Every PitMad event, I feel compelled to tweet this sentiment like I have some sort of top-down command over others: If you’re someone who tweets offers to retweet PitMad pitches, please stop.
I don’t expect anyone to care what I have to say, and I’m not mad at anyone who does it, but I want to make the case anyway and hope just a few people will agree with me and stop doing it. So if you’re willing to hear me out . . .
Here’s why you should stop tweeting offers to retweet PitMad Pitches.
Literary agents who participate in PitMad go about doing so by choosing a small period of time out of their day to search or click on the PitMad hashtag, select the Latest Tweets tab–maybe the Top Tweets tab, too, which we’ll get to in a moment–and start browsing through pitches in reverse chronological order.
Again, each literary agent has a small window of time in which to browse pitches that were tweeted from now to, say, twenty minutes ago. Part of succeeding in PitMad is winning the lottery of tweeting your pitch during one of these pockets of time. After all, with hundreds of thousands of PitMad tweets appearing over the twelve-hour window, and not many agents participating, it’s inevitable that there are plenty of dead periods in which writers are pitching into a complete void, a period when no agent is browsing and no agent ever will retroactively.
The other part of succeeding in PitMad, of course, is the writer’s ability, with 280 characters, to make an agent stop dead in their tracks and feel momentarily captivated.
And it’s not so much about the concept. High and low concepts both take turns dominating the bestseller lists. Your pitch doesn’t have to be sly or over-the-top imaginative or a perfect mashup of two popular comp titles.
No, a good agent responds not just to concept but to the simple mastery of words, the writer’s ability to turn a phrase, to organize thought, to properly convey their story, whatever it might be. I’ve edited tons of PitMad pitches, and I’ve seen both loud and quiet pitches get agent likes.
Which brings me to the topic of the Top tweets section, which is largely influenced by the writer’s engagement level on Twitter–hence the retweeting of pitches–and perhaps the “highness,” or “pitch-ability,” of their concept. The Top tweets section of the PitMad hashtag is like a mix between a popularity contest and a sales floor. On the surface this can seem unfair.
However, there is something to be said for the Twitter user who is able to captivate a following large enough that they’re able to garner the retweets and comments needed to appear at the top of the Top Tweets tab. Twitter is a platform of words, after all–the only one left, actually–and that makes it a landscape of wordplay. It goes without saying that someone who manages to acquire a following on Twitter on some level has very good communication skills. To an agent, this might indicate a capacity to captivate beyond the 280 character limit. Popularity alone might be an indication of a good writer–not the only indication, of course, but an indication nonetheless.
Therefore, I would argue that both the Top and Latest Tweets tabs have practical use for literary agents who participate in PitMad, but the Latest Tweets tab is where you come in, ye who tweets offers to retweet PitMad pitches during the event and uses the hashtag to do so. As Seth Bullock says to the soap peddler in Deadwood, “Front your game away from our tent.”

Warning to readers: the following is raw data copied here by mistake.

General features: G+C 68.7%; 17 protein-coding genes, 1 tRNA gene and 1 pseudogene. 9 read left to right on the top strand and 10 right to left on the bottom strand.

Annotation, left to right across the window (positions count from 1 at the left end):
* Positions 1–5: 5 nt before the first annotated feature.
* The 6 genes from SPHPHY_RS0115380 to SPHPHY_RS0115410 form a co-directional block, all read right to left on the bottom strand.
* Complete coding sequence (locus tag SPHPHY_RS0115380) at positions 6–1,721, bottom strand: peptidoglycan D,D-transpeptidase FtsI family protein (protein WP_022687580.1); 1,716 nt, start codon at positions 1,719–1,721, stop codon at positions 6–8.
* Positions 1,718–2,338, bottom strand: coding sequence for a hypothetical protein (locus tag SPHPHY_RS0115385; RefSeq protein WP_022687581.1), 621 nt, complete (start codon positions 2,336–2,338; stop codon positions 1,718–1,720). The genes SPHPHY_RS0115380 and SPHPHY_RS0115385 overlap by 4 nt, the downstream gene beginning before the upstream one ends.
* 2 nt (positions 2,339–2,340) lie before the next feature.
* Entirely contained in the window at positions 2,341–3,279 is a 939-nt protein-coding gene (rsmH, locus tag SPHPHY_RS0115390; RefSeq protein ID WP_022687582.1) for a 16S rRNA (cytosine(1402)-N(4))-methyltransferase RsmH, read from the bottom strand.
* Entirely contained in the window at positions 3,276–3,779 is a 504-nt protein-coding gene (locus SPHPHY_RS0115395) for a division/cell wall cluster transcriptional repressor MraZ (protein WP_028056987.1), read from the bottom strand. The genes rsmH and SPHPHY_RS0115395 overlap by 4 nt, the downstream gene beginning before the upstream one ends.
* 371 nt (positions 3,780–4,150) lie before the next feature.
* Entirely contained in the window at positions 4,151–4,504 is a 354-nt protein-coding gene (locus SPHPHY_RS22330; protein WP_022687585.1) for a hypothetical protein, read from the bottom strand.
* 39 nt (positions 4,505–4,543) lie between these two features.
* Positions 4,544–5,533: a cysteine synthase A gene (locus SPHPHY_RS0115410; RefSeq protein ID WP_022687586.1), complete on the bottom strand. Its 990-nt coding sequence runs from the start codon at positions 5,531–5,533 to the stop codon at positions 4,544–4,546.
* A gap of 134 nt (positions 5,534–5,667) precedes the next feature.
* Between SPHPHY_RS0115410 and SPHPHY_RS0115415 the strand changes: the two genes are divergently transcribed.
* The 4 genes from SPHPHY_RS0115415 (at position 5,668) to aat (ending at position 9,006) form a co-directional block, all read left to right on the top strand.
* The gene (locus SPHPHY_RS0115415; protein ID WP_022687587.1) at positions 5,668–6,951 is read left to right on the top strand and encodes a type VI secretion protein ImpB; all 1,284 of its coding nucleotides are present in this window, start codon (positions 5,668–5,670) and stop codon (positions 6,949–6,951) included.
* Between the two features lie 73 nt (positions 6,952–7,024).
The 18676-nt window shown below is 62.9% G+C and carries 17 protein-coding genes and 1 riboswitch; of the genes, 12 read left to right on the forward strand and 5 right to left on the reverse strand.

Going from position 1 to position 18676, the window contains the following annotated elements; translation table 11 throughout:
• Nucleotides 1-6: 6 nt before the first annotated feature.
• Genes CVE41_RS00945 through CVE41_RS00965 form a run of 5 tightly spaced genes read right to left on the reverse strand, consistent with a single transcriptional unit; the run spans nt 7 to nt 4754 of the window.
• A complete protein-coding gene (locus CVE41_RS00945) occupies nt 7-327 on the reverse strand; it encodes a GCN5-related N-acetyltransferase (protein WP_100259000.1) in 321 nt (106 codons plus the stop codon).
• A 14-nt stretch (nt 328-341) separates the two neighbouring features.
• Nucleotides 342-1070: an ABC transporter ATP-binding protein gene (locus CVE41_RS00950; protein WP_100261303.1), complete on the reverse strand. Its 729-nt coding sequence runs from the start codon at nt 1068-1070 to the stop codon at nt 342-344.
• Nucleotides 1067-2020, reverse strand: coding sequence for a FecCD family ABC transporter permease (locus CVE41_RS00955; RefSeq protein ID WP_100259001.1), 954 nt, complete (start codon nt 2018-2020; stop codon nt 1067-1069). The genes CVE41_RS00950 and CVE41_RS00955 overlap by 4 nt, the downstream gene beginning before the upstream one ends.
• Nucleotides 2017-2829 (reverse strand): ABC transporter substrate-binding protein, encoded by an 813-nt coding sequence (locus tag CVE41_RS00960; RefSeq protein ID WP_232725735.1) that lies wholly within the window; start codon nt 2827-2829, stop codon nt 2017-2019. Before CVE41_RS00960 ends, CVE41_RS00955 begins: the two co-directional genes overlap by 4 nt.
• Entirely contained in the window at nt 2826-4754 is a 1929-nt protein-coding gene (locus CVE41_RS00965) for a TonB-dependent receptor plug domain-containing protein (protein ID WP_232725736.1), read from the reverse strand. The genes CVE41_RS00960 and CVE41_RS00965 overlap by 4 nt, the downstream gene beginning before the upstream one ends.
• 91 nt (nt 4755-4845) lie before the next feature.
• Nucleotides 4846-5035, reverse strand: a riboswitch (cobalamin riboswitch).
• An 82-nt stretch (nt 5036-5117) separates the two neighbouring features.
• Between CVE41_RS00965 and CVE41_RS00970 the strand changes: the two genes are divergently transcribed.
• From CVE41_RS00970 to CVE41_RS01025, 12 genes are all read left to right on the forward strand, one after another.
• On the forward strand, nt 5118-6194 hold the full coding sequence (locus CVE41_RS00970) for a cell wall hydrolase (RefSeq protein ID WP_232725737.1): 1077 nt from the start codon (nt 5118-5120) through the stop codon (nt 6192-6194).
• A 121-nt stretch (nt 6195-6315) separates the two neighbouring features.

You, my friend, are clogging up the PitMad feed.
Let me put it another way. You, and the countless others who do this, are contributing to a significant limitation collectively being imposed upon agents, and they’re seeing fewer pitches because of it.
An agent with only twenty minutes to browse pitches might be able to read, say, 100 tweets during that time frame. If 100 of those tweets are PitMad pitches, then the agent will read 100 PitMad pitches. If, however, 20 of those tweets are non-participants tweeting out offers to retweet pitches and using the hashtag in order to do so, then the agent will only read 80 pitches, which cuts every author’s chances of their tweet being read by 20%.
If that doesn’t sound like a lot to you, you’re not experienced in querying literary agents. That’s a devastating percentage. Go tell an author that you’re cutting their full manuscript request rate by 20% and watch them stare off into the distance while a subtle expression of horror slowly forms on their face and memories of rejection sound off in their head like wartime explosions.
I kid, but you get my point.
If you truly want to support participating writers during PitMad, you actually have the opportunity to provide a great benefit to the event. Imagine if every supportive bystander of PitMad took some time out of their day, much like an agent, to browse pitches, but only retweeted those of true interest to them personally–and did not ever use the hashtag themselves for any reason but to pitch a book.
What would the effect be? Think about it. This voluntary system would challenge the Top tweets tab with a meritocratic influx. The Top tweets tab would become a healthy mix of pitches upvoted on the basis of fans accrued as well as potential fans should the book prove worthy of representation and go on to see the light of day.
This sort of participation among PitMad bystanders would add a whole new dynamic to the event. Agents would get to read more pitches, overall success rates for writers would increase, and the event would get flooded with new agents who heard PitMad is one hell of a fishing hole for potential clients. Everyone would win. Rather, everyone would have a greater chance of winning.
So I beg you, don’t tweet offers to retweet PitMad pitches using the PitMad hashtag during the event. I know there’s guaranteed engagement there, but you’re not gaining anything from it, and you’re taking away from someone else’s opportunity.
Just read pitches and quietly retweet the ones you like.